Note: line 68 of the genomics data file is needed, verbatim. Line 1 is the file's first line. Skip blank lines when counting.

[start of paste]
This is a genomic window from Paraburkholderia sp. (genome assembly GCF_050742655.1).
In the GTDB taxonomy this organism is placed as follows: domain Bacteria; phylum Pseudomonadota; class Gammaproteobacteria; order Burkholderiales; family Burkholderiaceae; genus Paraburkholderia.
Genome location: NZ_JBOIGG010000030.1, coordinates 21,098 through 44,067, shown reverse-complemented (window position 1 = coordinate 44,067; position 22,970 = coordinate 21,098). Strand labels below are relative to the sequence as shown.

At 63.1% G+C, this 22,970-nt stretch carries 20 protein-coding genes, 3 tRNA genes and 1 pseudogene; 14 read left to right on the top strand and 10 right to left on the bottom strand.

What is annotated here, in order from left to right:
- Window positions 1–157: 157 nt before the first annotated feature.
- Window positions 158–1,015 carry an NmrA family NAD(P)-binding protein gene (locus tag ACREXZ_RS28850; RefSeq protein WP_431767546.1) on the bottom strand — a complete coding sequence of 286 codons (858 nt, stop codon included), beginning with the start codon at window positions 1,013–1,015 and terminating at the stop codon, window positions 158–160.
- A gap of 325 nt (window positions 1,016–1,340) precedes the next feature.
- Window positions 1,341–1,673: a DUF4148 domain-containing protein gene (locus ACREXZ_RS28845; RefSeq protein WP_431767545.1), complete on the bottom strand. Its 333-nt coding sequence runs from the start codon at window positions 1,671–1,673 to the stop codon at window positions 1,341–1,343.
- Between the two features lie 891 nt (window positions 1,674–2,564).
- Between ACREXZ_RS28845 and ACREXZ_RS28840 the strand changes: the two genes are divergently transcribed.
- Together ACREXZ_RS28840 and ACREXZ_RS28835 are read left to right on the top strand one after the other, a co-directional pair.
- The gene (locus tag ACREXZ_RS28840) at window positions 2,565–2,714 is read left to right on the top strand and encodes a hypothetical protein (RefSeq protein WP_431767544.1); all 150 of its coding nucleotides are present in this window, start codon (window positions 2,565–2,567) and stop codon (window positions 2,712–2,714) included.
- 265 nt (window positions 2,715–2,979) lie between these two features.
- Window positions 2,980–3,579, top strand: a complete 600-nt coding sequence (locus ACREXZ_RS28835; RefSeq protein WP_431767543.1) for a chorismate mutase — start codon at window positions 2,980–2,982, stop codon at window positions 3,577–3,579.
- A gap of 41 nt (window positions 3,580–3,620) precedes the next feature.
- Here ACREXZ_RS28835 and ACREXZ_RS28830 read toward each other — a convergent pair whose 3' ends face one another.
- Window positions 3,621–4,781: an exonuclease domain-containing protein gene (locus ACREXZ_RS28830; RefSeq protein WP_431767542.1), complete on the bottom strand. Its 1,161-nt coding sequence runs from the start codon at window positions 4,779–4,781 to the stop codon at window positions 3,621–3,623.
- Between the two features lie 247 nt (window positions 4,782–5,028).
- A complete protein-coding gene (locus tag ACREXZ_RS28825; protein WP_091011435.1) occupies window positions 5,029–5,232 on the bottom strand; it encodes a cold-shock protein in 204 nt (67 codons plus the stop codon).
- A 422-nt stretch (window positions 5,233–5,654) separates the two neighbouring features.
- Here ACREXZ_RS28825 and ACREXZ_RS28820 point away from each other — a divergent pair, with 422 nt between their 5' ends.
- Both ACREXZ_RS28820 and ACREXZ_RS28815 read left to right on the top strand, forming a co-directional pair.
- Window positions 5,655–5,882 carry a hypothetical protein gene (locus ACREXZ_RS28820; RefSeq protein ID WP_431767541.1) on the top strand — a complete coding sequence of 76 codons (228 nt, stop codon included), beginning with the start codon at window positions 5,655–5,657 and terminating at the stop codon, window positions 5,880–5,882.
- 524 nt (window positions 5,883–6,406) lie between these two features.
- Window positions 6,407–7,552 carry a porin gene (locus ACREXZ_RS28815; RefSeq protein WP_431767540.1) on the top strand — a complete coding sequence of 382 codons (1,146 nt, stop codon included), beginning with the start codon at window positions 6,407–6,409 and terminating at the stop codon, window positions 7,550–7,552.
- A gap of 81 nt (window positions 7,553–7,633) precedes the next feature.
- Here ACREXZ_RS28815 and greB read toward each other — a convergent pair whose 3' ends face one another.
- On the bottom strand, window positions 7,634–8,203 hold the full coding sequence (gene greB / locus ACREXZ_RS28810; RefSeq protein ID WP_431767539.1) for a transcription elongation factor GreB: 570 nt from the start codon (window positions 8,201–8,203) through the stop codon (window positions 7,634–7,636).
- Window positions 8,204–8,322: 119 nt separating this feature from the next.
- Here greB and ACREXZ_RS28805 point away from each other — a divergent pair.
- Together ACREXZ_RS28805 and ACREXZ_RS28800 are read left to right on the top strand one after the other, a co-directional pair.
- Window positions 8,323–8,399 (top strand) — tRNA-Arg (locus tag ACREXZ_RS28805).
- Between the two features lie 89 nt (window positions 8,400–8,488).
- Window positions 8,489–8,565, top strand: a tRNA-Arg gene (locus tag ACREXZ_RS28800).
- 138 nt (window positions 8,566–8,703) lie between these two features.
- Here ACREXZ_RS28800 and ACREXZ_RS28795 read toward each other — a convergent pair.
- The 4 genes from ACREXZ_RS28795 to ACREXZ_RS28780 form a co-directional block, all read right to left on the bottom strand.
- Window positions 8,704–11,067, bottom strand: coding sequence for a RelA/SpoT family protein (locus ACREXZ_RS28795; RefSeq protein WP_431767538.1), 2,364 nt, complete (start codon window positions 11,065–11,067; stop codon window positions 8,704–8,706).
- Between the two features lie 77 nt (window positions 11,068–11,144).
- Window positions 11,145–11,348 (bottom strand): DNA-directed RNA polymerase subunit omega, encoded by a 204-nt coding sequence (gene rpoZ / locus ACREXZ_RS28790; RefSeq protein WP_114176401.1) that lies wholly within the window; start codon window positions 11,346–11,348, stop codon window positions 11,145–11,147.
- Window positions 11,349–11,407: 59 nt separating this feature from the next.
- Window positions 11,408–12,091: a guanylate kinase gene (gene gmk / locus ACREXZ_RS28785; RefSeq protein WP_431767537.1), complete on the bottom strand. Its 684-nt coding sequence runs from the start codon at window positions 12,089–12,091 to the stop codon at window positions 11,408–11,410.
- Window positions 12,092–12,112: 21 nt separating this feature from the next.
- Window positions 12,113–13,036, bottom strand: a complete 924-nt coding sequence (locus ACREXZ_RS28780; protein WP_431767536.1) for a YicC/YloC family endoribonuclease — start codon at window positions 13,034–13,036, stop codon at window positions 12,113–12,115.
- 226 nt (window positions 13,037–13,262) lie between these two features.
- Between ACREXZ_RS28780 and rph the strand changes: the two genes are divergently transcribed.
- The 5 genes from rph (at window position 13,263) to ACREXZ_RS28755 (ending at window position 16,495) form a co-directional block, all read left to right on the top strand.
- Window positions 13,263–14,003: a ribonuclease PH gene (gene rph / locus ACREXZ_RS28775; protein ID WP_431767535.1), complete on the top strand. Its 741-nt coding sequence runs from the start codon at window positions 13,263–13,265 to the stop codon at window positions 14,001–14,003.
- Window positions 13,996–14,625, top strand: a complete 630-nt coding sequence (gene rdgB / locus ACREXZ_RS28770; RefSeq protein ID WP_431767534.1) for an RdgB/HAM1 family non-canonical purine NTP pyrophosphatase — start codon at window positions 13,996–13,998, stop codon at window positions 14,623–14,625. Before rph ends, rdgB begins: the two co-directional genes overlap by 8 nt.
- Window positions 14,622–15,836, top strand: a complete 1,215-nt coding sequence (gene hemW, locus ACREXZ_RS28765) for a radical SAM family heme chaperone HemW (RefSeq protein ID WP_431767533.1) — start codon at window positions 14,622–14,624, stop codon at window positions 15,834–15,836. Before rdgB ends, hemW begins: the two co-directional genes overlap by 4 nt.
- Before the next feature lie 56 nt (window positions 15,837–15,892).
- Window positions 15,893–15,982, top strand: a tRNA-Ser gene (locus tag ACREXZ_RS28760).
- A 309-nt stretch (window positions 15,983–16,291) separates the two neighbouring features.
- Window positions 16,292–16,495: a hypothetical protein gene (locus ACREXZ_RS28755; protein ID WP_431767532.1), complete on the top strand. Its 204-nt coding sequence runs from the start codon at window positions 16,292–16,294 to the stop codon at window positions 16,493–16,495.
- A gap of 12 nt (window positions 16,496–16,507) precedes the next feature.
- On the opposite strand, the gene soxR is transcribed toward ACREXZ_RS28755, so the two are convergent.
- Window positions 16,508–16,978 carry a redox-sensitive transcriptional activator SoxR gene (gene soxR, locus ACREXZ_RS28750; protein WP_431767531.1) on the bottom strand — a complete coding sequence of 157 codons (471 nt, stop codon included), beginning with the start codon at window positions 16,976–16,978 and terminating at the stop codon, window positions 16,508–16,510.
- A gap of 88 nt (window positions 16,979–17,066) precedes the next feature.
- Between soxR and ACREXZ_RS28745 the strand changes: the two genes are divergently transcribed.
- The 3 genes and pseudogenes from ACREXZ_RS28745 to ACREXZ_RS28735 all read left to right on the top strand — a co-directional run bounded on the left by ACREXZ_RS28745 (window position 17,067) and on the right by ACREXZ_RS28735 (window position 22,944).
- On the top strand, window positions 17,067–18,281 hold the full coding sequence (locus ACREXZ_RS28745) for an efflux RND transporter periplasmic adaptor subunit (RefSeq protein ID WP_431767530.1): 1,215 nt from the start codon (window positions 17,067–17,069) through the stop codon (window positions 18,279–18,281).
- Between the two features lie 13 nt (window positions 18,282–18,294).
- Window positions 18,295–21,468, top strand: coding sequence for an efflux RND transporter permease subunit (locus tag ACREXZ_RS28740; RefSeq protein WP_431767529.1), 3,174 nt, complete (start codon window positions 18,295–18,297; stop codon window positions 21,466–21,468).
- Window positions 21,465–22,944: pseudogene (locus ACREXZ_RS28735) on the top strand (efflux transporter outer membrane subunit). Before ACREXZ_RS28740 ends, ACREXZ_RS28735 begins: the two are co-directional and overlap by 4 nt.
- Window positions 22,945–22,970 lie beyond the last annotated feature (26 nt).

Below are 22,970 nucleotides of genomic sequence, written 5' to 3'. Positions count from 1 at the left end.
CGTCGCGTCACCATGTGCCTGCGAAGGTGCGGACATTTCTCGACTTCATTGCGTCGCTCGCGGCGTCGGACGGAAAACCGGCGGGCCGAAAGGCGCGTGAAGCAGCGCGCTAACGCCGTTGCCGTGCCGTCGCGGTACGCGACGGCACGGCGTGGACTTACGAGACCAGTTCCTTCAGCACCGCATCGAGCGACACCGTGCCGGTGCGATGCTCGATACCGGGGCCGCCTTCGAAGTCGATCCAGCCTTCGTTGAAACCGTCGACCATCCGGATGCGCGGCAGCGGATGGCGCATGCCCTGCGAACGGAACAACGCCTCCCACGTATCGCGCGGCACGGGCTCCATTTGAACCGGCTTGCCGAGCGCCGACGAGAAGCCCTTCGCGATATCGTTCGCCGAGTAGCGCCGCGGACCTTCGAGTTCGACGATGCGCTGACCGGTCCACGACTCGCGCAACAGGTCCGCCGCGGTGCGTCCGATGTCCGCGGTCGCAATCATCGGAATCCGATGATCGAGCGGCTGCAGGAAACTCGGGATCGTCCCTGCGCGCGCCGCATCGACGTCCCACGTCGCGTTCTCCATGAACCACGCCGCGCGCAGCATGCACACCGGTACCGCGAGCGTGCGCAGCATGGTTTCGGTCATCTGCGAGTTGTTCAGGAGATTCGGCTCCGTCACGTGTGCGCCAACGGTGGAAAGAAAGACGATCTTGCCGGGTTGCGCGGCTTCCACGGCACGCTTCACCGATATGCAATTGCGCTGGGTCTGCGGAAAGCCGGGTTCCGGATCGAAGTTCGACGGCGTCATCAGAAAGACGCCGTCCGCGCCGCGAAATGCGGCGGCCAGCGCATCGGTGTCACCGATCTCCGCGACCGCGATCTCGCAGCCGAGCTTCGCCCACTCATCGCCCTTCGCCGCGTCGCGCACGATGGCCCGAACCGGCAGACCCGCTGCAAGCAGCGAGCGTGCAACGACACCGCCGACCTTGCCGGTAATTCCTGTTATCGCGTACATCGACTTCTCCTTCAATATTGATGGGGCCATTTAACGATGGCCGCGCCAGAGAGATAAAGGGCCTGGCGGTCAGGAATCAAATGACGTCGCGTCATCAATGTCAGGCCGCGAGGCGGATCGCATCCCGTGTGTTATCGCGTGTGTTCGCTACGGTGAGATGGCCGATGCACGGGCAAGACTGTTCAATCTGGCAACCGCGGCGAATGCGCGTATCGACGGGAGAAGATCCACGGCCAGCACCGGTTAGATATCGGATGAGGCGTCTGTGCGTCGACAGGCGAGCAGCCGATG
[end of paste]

CGTCGCGTCACCATGTGCCTGCGAAGGTGCGGACATTTCTCGACTTCATTGCGTCGCTCGCGGCGTCGGACGGAAAACCGGCGGGCCGAAAGGCGCGTGAAGCAGCGCGCTAACGCCGTTGCCGTGCCGTCGCGGTACGCGACGGCACGGCGTGGACTTACGAGACCAGTTCCTTCAGCACCGCATCGAGCGACACCGTGCCGGTGCGATGCTCGATACCGGGGCCGCCTTCGAAGTCGATCCAGCCTTCGTTGAAACCGTCGACCATCCGGATGCGCGGCAGCGGATGGCGCATGCCCTGCGAACGGAACAACGCCTCCCACGTATCGCGCGGCACGGGCTCCATTTGAACCGGCTTGCCGAGCGCCGACGAGAAGCCCTTCGCGATATCGTTCGCCGAGTAGCGCCGCGGACCTTCGAGTTCGACGATGCGCTGACCGGTCCACGACTCGCGCAACAGGTCCGCCGCGGTGCGTCCGATGTCCGCGGTCGCAATCATCGGAATCCGATGATCGAGCGGCTGCAGGAAACTCGGGATCGTCCCTGCGCGCGCCGCATCGACGTCCCACGTCGCGTTCTCCATGAACCACGCCGCGCGCAGCATGCACACCGGTACCGCGAGCGTGCGCAGCATGGTTTCGGTCATCTGCGAGTTGTTCAGGAGATTCGGCTCCGTCACGTGTGCGCCAACGGTGGAAAGAAAGACGATCTTGCCGGGTTGCGCGGCTTCCACGGCACGCTTCACCGATATGCAATTGCGCTGGGTCTGCGGAAAGCCGGGTTCCGGATCGAAGTTCGACGGCGTCATCAGAAAGACGCCGTCCGCGCCGCGAAATGCGGCGGCCAGCGCATCGGTGTCACCGATCTCCGCGACCGCGATCTCGCAGCCGAGCTTCGCCCACTCATCGCCCTTCGCCGCGTCGCGCACGATGGCCCGAACCGGCAGACCCGCTGCAAGCAGCGAGCGTGCAACGACACCGCCGACCTTGCCGGTAATTCCTGTTATCGCGTACATCGACTTCTCCTTCAATATTGATGGGGCCATTTAACGATGGCCGCGCCAGAGAGATAAAGGGCCTGGCGGTCAGGAATCAAATGACGTCGCGTCATCAATGTCAGGCCGCGAGGCGGATCGCATCCCGTGTGTTATCGCGTGTGTTCGCTACGGTGAGATGGCCGATGCACGGGCAAGACTGTTCAATCTGGCAACCGCGGCGAATGCGCGTATCGACGGGAGAAGATCCACGGCCAGCACCGGTTAGATATCGGATGAGGCGTCTGTGCGTCGACAGGCGAGCAGCCGATG